Originally published by 2 Minute Medicine® (view original article). Reused on AccessMedicine with permission.

1. Hypofractionated image-guided radiotherapy was not superior to conventionally fractionated radiotherapy monotherapy for patients with stage II/III non-small cell lung cancer ineligible for concurrent chemoradiotherapy owing to performance status.

2. Additional investigations are needed to evaluate equivalence between hypofractionated image-guided radiotherapy vs conventionally fractionated radiotherapy and to clarify the most effective treatment regimens for patients who cannot tolerate concurrent chemoradiotherapy.

Evidence Rating Level: 1 (Excellent)

Study Rundown:

Concurrent chemotherapy and conventionally fractionated radiotherapy (CFRT) followed by immunotherapy is the most effective curative option for patients with inoperable stage II/III non-small cell lung cancer (NSCLC). However, the improvements in local control achieved through chemoradiotherapy comes at the expense of increased toxic effects, outweighing potential benefits and excluding a significant number of patients vulnerable to these toxic effects from receiving standard treatment. Furthermore, the efficacy of CFRT monotherapy is greatly reduced without the effects of concurrent chemotherapy. This phase 3 randomized clinical trial sought to determine whether hypofractionated image-guided radiotherapy (IGRT) would improve overall survival in patients with stage II/III NSCLC excluded from receiving concurrent chemoradiotherapy due to toxic effects and therefore were traditionally recommended to receive CFRT monotherapy. The main endpoint of the analysis was overall survival at 1 year among patients treated with hypofractionated IGRT vs CFRT. Secondary endpoints included median overall survival, progression-free survival, local control, and toxic effects (scored according to Common Terminology Criteria for Adverse Events). Among 96 patients with NSCLC enrolled in the study, hypofractionated IGRT did not demonstrate an improvement in overall survival compared with CFRT, along with no significant difference in secondary endpoints between the 2 treatment groups. These findings suggested that hypofractionated IGRT was not superior to CFRT monotherapy for patients with stage II/III NSCLC ineligible for concurrent chemoradiotherapy owing to performance status. However, patients with node-negative disease may potentially benefit from receiving hypofractionated IGRT as favorable outcomes have been observed in phase 2 clinical trials. Additional investigations are needed to evaluate equivalence between hypofractionated IGRT vs CFRT and to clarify the most effective treatment regimens for patients who cannot tolerate concurrent chemoradiotherapy. A limitation of this study was that during a planned interim analysis, the collected data demonstrated futility in reaching the primary endpoint, resulting in the trial’s closure before reaching the enrollment goal. This consequently reduced the anticipated number of participants in the analysis, limiting statistical power and multivariate analysis.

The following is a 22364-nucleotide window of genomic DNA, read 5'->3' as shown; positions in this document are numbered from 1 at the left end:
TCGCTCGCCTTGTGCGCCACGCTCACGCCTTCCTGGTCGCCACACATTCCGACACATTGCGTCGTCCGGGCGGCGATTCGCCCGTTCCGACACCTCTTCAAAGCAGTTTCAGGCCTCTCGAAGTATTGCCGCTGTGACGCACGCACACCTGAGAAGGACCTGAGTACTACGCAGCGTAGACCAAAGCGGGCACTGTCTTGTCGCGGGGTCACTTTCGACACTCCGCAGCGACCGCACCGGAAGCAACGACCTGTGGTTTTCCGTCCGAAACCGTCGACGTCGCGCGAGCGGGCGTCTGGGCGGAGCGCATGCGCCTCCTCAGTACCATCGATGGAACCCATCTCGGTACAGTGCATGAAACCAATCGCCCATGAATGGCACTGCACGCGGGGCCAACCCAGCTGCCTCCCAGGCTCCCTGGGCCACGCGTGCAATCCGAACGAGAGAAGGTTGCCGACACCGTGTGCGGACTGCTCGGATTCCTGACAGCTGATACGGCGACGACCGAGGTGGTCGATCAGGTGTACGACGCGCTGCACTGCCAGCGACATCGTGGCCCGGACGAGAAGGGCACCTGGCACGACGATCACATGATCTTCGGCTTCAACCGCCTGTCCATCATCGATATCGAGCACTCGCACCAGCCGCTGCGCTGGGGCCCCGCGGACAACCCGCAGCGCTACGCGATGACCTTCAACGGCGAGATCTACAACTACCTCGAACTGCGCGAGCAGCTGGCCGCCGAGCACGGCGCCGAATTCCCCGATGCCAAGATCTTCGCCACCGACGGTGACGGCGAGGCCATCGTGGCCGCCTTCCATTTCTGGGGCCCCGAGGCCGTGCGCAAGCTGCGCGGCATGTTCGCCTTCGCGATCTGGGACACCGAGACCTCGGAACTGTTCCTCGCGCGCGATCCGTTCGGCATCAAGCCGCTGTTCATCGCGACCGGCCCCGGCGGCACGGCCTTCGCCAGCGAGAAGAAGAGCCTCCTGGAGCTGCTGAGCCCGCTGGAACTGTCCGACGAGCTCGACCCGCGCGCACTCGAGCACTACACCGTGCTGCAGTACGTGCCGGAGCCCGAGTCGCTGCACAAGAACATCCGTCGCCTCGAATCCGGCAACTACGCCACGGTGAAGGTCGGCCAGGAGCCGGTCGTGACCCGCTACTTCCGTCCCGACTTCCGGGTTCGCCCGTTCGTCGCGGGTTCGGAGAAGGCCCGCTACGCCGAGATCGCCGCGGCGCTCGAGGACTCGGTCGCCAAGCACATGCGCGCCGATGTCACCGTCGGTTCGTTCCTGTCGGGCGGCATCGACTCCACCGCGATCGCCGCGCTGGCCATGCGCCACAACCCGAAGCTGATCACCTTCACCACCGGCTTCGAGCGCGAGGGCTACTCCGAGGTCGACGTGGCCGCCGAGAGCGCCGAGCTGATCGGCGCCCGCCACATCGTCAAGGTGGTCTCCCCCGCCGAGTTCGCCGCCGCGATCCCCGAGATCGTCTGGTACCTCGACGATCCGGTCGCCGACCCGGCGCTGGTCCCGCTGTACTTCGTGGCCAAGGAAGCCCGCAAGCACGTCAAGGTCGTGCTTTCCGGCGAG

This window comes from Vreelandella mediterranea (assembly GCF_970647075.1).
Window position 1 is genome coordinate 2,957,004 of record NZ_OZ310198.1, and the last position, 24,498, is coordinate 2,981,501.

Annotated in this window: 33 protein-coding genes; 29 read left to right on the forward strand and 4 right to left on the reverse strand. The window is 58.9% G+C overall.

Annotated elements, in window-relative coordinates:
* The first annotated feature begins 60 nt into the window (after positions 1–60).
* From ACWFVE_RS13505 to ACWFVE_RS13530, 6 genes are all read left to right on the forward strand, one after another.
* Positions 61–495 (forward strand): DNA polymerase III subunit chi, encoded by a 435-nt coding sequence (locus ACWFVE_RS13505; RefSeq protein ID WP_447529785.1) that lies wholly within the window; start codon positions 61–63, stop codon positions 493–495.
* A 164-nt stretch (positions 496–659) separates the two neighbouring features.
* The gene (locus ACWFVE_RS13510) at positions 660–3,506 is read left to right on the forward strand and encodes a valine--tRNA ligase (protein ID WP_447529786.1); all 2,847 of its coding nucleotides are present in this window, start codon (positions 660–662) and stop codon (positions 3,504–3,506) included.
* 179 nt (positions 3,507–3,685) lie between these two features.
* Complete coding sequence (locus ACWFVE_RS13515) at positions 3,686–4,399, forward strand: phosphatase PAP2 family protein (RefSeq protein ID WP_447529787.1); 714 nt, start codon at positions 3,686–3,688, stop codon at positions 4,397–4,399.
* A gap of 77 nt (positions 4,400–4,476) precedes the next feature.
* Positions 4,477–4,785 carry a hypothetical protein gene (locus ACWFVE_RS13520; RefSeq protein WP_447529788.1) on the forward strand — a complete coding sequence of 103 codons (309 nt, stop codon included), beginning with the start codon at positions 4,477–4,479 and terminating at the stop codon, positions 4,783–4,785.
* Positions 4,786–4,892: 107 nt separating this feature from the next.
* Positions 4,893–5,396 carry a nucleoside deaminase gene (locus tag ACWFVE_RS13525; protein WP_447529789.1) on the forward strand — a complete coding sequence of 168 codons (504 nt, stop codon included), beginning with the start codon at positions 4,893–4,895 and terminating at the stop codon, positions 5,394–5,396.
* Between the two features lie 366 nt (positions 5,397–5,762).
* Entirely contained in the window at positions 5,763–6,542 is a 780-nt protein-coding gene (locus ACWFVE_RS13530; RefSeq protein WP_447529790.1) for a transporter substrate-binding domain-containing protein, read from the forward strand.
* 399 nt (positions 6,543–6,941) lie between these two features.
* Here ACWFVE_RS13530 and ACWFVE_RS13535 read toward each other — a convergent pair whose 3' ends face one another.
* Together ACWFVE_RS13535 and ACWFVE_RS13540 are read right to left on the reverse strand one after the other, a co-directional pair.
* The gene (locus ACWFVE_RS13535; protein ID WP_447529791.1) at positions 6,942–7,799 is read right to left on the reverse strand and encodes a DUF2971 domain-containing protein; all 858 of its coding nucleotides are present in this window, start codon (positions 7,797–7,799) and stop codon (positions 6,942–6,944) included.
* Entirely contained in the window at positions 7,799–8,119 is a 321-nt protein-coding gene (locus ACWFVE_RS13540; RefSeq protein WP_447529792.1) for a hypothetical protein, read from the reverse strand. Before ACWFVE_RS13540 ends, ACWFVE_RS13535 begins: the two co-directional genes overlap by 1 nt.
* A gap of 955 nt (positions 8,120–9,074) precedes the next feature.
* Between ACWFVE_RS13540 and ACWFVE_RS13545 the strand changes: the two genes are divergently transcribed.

In-Depth [randomized controlled trial]:

This nonblinded, multicenter, phase 3 randomized clinical trial enrolled 103 patients, 96 of whom were analyzed (63 men (65.6%); mean [SD] age, 71.0 [10.2] years; median [range] follow-up, 8.7 [3.6-19.9] months) in the US from November 2012 to August 2018, with data analysis completed in April 2021. Enrollment and randomization were terminated when a planned interim analysis demonstrated futility in reaching the primary endpoint and the study was closed. Inclusion criteria included patients with stage II/III NSCLC (Zubrod performance status of at least 2), greater than 10% weight loss in the previous 6 months, and/or patients who were ineligible for concurrent chemoradiotherapy after oncology consultation. Patients were randomized to hypofractionated IGRT (n = 50; 60 Gy in 15 fractions) or CFRT (n = 46; 60 Gy in 30 fractions). For 1-year overall survival, no significant difference was observed between the hypofractionated IGRT (37.7% [95% CI, 24.2%-51.0%]) vs CFRT (44.6% [95%CI, 29.9%-58.3%]; P = .29) treatment groups. For secondary objectives, no significant differences were observed in median overall survival, progression-free survival, time to local failure, time to distant metastasis, and toxic effects of grade 3 or greater between IGRT vs CFRT groups.

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